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Verdi: Nabucco Original recording reissued

4.6 out of 5 stars 11 customer reviews

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Audio CD, Original recording reissued, September 10, 2002
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Editorial Reviews

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Nabucco (the real name is Nabucodonosor, but no opera lover ever uses it) was Verdi's first big international success and got him back on the track composing operas after a series of family tragedies had made him decide to stop. It has one of his all-time hits, the great chorus "Va, pensiero," and a melodramatic story of a love triangle set against the background of the conquest of Jerusalem by Nebuchadnezzar and the Hebrews' "Babylonian captivity." Tito Gobbi, one of the century's great singing actors, had aged vocally by the time this recording was made, but still powerfully portrays the Assyrian king who defies God, is driven mad, and recovers his sanity just in time to save the Jewish slaves and the young lovers from a mass execution. The cast and conducting are variable though generally good--with Elena Suliotis giving a burned-out, Callas-imitating performance--but this show is essentially Gobbi's. --Joe McLellan
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Product Details

  • Conductor: Lamberto Gardelli
  • Composer: G. Verdi
  • Audio CD (September 10, 2002)
  • SPARS Code: DDD
  • Number of Discs: 2
  • Format: Original recording reissued
  • Label: Decca
  • ASIN: B0000041RU
  • Average Customer Review: 4.6 out of 5 stars  See all reviews (11 customer reviews)
  • Amazon Best Sellers Rank: #146,819 in Music (See Top 100 in Music)

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Customer Reviews

Top Customer Reviews

By D. Bennett on October 17, 2005
Format: Audio CD
Nabucodonosor (Nabucco) is a hugely attractive role for dramatic baritones such as Tito Gobbi;the entire role is wionderfully emotive, not least his Mad Scene and a wonderful duet with Abigaille. Gobbi was still in good voice in 1965 - he is even better here that in his second Tosca recording with Callas - his portrayal oozes with class and his use of Italian is inspired.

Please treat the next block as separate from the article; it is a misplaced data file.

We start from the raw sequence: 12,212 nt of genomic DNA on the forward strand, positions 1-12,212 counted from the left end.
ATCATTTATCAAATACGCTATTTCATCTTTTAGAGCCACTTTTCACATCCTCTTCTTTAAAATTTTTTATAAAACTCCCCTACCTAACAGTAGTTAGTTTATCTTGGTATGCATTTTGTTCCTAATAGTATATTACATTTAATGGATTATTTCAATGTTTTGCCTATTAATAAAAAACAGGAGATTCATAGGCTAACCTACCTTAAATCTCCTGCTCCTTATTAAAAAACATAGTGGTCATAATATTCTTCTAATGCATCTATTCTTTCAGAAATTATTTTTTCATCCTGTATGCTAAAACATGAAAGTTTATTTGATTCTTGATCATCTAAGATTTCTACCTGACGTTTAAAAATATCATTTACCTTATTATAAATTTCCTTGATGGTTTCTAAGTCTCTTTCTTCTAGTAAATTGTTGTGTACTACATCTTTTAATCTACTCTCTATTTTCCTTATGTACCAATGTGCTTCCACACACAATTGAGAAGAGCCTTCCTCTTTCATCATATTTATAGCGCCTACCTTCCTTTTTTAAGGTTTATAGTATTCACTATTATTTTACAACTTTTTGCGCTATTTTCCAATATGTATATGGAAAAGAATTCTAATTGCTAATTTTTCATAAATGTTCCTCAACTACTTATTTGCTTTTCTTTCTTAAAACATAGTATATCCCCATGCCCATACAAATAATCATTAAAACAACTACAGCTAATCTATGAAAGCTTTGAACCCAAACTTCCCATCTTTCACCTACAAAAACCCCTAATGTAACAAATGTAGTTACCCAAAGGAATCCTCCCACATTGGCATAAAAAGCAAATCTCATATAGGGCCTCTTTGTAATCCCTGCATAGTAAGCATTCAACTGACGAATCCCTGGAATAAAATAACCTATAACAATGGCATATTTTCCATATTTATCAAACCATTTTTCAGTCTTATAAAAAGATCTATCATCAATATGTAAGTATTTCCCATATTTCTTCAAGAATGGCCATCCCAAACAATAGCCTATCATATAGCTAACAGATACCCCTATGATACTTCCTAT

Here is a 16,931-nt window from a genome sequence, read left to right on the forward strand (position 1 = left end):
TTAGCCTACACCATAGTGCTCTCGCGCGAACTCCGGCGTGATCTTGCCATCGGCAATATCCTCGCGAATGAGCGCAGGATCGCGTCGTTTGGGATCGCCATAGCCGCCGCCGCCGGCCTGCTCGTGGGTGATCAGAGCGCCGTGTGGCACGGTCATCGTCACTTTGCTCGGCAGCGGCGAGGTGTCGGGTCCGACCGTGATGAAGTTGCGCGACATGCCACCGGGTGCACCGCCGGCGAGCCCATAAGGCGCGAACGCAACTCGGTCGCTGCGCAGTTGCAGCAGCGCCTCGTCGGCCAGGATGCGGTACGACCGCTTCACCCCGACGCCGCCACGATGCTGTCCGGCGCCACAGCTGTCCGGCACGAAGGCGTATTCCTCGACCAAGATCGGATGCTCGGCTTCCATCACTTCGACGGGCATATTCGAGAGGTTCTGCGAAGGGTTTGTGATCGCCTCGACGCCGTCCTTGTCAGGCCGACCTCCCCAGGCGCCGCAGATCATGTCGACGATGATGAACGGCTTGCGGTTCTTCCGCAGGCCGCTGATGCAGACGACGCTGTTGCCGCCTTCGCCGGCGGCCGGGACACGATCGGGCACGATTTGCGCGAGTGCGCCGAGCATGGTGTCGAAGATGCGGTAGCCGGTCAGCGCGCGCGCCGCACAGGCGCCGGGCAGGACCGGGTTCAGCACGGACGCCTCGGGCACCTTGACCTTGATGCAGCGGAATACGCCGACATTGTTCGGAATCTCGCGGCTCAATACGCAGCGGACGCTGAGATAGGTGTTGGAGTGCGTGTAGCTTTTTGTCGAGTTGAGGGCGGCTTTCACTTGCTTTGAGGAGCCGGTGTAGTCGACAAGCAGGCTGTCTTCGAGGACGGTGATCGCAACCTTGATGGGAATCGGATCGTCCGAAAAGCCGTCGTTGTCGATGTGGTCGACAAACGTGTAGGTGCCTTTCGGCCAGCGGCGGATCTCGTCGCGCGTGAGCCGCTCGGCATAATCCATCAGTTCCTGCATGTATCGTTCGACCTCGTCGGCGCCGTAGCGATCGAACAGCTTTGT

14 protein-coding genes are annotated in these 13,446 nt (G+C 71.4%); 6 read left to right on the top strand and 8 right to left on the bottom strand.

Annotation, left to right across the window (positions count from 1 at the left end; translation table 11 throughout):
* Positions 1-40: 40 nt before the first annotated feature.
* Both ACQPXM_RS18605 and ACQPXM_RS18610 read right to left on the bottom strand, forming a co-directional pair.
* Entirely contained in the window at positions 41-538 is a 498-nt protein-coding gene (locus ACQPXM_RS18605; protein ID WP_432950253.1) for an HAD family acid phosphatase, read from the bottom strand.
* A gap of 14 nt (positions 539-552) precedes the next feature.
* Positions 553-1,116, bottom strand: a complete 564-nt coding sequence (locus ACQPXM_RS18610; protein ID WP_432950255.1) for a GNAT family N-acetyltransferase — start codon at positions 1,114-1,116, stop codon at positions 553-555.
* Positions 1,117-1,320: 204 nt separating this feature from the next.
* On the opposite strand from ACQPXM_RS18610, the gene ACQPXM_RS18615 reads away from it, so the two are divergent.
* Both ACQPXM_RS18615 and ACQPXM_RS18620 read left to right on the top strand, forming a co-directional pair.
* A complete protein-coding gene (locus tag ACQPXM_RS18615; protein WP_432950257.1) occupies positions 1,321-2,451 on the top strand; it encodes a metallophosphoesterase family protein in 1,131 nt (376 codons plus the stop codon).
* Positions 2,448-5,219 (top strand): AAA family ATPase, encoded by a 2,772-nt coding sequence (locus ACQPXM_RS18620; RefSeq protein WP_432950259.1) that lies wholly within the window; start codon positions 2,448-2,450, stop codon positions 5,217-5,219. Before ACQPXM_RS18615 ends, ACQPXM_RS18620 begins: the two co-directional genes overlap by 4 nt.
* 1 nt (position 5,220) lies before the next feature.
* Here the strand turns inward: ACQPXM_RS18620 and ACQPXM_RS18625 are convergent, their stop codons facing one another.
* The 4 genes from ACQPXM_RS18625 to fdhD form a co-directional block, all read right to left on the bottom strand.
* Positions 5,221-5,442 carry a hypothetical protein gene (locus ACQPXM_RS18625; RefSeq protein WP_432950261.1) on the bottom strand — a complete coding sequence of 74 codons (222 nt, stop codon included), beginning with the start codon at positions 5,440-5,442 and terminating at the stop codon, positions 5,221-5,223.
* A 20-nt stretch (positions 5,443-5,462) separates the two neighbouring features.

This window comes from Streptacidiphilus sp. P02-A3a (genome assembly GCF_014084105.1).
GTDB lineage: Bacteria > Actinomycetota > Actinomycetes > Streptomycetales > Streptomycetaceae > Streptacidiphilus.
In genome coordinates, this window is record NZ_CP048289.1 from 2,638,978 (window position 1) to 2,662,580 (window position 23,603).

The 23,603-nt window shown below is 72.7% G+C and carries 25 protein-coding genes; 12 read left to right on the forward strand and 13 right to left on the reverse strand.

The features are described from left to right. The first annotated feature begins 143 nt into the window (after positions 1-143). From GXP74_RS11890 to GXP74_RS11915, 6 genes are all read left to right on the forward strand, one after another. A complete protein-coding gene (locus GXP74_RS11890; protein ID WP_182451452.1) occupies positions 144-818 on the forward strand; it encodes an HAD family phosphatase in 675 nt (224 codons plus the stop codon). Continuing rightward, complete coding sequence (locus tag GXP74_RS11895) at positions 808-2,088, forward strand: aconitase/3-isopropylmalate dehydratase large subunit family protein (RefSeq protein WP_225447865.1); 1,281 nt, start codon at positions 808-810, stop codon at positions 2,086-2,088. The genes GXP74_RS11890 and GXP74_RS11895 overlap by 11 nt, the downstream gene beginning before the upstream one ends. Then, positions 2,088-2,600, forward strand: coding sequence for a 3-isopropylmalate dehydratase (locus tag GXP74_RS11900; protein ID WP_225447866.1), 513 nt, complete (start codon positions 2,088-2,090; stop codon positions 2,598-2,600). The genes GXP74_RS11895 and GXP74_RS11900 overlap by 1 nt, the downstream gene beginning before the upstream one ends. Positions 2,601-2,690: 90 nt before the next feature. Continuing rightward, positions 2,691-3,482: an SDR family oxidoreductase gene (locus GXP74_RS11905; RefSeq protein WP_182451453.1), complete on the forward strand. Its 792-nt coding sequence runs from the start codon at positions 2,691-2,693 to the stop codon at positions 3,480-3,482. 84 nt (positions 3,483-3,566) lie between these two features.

Abigaille is sung by Elena Souliotis. I disagree with Joe McLellan's review over Souliotis' portrayal. 1) That she is "burned-out" - although I would agree with this description for Souliotis later in her career for she did ruin her voice early on - I would emphatically not say that about this recording - her finest moment in the studio in my opinion, and certainly in her 'prime'. 2) That she was imitating Callas - Every dramatic soprano singing Abigaille sounds similar in that blazing high notes and wonderful chest notes are all part and parcel with the role's requirements- I feel that Souliotis sounds much like Dimitrova (Sinopoli) and many other dramatic sopranos in the role besides Callas -- maybe ALL the sopranos copied Callas?...I think not.

The rest of the cast are very vivid and - although rather less starry than on Sinopoli's version e.g. Domingo, Lucia Popp - they give very fine portrayals and the chorus is, thankfully, superb - "Va pensiero!" is one of many highlights.

Gardelli is the equal of Riccardo Muti in terms of conducting and quite an improvement over Sinopoli who makes the opera sound very bombastic.

My recommendations for Nabucco are:

1) Gobbi, Souliotis with Gardelli (best overall)

2) Manuguerra, Scotto with Muti (a very exciting recording)

3) Cappuccilli, Dimitrova with Sinopoli (Cast generally very fine especially Cappuccilli but Sinopoli is not best conductor)